The remains of a mastodon discovered during a routine excavation in California shows there was human activity in North America 130,000 years ago — or about 115,000 years earlier than previously thought.
Paleontologists with the San Diego Natural History Museum discovered the remains of the ancient mammal more than 20 years ago. But it wasn’t until now that scientists were able to accurately date the findings, and possibly rewrite the history of the New World as we know it.
“This is a whole new ball game,” Steve Holen, co-director of the Center for American Paleolithic Research and the paper’s lead author, told CNN. The discovery changes the understanding of when humans reached North America.
The study, to be published this week in the science journal Nature, said the numerous limb bones fragments of a young male mastodon found at the site show spiral fractures, indicating they were broken while fresh.
Hammerstones and stone anvils were also found at the site, showing that humans had the manual skill and knowledge to use stone tools to extract the animal’s marrow and possibly to use its bones to make tools.
An ‘incredible odyssey’
The discovery took place in 1992 by museum paleontologists, who were doing routine work at a freeway expansion in San Diego County. The site was named Cerutti Mastodon site, in honor of Richard Cerutti, who made the discovery and led the excavation.
Museum paleontologist Tom Deméré, who was involved in the excavation and has also been part of this study, said the project took five months and covered almost 600 square feet. He described the decades-long project as an “incredible odyssey.”
“We early on realized that this is a special site,” said Deméré, adding later the group was “salvaging fossils as they were being found.”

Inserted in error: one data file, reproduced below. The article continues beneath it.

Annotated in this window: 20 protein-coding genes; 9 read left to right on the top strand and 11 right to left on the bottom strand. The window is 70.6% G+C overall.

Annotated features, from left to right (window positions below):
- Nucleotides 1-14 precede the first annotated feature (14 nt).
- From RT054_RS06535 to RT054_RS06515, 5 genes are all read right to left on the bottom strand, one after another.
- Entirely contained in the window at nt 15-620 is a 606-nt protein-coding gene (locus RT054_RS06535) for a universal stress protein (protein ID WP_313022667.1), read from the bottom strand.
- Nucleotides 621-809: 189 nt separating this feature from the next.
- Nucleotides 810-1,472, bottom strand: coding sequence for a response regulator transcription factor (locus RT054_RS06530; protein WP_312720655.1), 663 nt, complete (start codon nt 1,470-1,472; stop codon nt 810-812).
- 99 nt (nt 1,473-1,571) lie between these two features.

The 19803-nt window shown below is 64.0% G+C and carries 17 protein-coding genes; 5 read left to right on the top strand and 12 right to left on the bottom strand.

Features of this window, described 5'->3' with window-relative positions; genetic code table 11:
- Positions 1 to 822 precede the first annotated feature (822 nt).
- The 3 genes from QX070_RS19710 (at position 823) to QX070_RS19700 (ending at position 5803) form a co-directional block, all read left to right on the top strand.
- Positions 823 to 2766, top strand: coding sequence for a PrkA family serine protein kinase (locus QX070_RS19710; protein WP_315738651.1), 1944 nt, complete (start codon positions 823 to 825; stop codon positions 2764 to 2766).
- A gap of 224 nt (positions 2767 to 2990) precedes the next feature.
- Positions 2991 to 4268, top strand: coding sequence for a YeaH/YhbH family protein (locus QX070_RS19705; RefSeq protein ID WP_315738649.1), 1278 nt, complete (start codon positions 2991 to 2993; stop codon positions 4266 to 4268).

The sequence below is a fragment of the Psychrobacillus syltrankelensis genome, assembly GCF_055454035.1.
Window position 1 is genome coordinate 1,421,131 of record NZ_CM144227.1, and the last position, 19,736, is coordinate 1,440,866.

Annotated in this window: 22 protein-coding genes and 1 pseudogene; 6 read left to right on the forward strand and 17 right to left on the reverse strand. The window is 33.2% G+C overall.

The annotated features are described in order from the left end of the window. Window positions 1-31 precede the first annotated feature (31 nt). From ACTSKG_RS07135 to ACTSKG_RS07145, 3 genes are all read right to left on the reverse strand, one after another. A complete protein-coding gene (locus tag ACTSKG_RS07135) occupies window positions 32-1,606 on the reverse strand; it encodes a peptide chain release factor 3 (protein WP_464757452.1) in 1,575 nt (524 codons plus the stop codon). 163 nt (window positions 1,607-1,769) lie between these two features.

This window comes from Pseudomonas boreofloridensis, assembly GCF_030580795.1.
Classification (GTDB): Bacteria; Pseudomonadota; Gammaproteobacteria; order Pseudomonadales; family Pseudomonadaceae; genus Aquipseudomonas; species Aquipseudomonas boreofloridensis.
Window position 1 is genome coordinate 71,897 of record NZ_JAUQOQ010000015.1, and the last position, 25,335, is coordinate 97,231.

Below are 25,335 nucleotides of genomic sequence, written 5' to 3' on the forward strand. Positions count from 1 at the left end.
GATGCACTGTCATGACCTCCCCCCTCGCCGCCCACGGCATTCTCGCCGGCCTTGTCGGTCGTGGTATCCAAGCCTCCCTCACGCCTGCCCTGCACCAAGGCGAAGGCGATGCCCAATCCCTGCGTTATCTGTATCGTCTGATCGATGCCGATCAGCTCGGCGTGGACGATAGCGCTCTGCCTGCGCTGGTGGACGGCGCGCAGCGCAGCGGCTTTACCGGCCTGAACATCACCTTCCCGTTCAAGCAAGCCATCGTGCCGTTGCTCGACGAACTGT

Five large stones, which were used to break the bones and teeth of the mastodon, were found alongside the animal’s remains, according to the study. The site also contained fossils of other extinct animals, including dire wolf, horse, camel, mammoth and ground sloth.
Scientists specialized in various fields, from archaeology to the environment, have done research at the Cerutti site since its discovery.
Advanced radiometric dating technology allowed scientists to determine the mastodon bones belong to the Late Pleistocene period, or 130,000 years old, with a margin of error of plus or minus 9,400 years.
“The bones and several teeth show clear signs of having been deliberately broken by humans with manual dexterity and experiential knowledge,” Holen said in a press release.
Experts agreed that the earliest records of human ancestors in North America is about 15,000 years old, but the discovery of the Cerutti site “shows that human ancestors were in the New World ten times that length of time,” said paleontologist Lawrence Vescera.
“This site really nails it because the evidence is really clear.”
The 11 scientists involved in the study told CNN it’s too early to tell the impact of the new findings. For now they want the general audience to see it and understand it, and for their peers to study it — and even challenge it.
The archaeological treasures found at the Cerutti site will be on display at the San Diego museum. And a partnership with the University of Michigan will allow for even more people to see 3D models of some of the specimens at their Online Repository of Fossils.